Oil prices slid on Wednesday, extending the previous day's losses, as investors braced for another aggressive interest rate hike from the US Federal Reserve that they fear could lead to recession and plunging fuel demand.
Brent crude futures dropped 26 cents, or 0.3%, to $90.36 a barrel by 0040 GMT after falling $1.38 the previous day.
US West Texas Intermediate crude was at $83.74 a barrel, down 20 cents, or 0.2%. The October delivery contract expired down $1.28 on Tuesday while the more active November contract lost $1.42.
"The market tone remained bearish due to concerns that the aggressive monetary tightening in the U.S. and Europe would boost the likelihood of a recession and a slump in fuel demand," said Toshitaka Tazawa, an analyst at Fujitomi Securities Co Ltd.
"Since oil prices have been falling in anticipation of the rate hikes, they may briefly rise after the announcements, but they will likely return to a downward trend again on fears over weakening demand," he said.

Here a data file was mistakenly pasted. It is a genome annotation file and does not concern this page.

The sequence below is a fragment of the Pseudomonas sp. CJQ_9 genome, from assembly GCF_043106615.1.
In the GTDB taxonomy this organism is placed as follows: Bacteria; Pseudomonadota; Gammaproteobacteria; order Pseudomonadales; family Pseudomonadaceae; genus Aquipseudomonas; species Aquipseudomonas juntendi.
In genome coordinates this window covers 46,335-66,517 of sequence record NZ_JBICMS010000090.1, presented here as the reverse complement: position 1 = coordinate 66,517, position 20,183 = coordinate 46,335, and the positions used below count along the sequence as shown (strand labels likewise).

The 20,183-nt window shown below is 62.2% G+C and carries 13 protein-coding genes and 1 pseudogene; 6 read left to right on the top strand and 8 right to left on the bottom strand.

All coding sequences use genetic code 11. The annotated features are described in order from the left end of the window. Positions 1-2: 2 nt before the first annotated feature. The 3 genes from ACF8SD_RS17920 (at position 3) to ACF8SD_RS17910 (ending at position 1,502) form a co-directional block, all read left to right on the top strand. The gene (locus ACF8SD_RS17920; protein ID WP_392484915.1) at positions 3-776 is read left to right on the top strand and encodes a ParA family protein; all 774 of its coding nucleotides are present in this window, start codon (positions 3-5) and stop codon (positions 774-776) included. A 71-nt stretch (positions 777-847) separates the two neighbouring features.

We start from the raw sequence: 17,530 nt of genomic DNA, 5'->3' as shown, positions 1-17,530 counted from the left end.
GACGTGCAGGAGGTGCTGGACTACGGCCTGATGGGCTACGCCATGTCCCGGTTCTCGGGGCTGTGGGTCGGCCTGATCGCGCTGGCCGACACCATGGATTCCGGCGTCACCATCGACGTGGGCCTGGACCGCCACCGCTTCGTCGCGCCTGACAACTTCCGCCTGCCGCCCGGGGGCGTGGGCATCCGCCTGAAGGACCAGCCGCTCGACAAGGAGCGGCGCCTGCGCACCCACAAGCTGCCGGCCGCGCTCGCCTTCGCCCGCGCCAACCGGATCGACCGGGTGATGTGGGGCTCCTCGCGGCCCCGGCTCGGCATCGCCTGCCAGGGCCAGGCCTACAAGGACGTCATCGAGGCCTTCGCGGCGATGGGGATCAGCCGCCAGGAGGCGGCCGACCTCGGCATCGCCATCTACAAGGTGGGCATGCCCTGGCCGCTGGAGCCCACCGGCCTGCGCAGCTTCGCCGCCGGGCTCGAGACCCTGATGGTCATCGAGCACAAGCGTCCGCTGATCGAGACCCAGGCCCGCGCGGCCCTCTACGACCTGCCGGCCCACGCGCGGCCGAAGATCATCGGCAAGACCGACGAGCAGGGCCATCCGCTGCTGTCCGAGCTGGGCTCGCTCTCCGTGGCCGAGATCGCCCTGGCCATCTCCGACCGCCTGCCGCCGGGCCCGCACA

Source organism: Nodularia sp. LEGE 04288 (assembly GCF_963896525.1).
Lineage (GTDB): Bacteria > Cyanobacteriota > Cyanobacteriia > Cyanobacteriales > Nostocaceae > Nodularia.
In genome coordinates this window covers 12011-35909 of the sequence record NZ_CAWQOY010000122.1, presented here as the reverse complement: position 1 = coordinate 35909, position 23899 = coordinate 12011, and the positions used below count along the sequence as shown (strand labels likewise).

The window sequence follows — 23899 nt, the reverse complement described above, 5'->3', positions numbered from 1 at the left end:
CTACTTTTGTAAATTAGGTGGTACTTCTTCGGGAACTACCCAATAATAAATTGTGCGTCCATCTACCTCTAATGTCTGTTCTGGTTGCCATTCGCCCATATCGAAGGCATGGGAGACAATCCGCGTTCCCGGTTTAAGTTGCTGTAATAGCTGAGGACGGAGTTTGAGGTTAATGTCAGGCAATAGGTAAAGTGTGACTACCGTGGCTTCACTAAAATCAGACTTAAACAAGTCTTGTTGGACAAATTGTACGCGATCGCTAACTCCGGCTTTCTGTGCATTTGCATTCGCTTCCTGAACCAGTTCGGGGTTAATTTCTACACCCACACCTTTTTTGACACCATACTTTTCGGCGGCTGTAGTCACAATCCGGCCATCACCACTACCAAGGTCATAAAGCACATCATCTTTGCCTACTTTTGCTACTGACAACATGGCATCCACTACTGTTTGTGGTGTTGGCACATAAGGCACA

The Fed is widely expected to hike rates by 75 basis points for the third time in a row later on Wednesday in its drive to rein in inflation. Those expectations are weighing on equities, which often move in tandem with oil prices.
Other central banks, including the Bank of England, meet this week as well.
Higher rates have bolstered the dollar, which neared a two-decade high on Tuesday, making oil more expensive for holders of other currencies.
US crude oil and distillate stockpiles were expected to have risen last week, while gasoline inventories were seen lower, according to an extended Reuters poll.
On the supply side, the OPEC+ producer grouping - the Organization of the Petroleum Exporting Countries and associates including Russia - is now falling a record 3.58 million barrels per day short of its targets, or about 3.5% of global demand. The shortfall highlights underlying tightness of supply in the market, even as recession fears drag prices lower.
The head of Saudi state oil giant Aramco said on Tuesday Europe's plans to cap energy bills for consumers and tax energy companies were not long-term or helpful solutions for the global energy crisis, spurred largely by under-investment in hydrocarbons.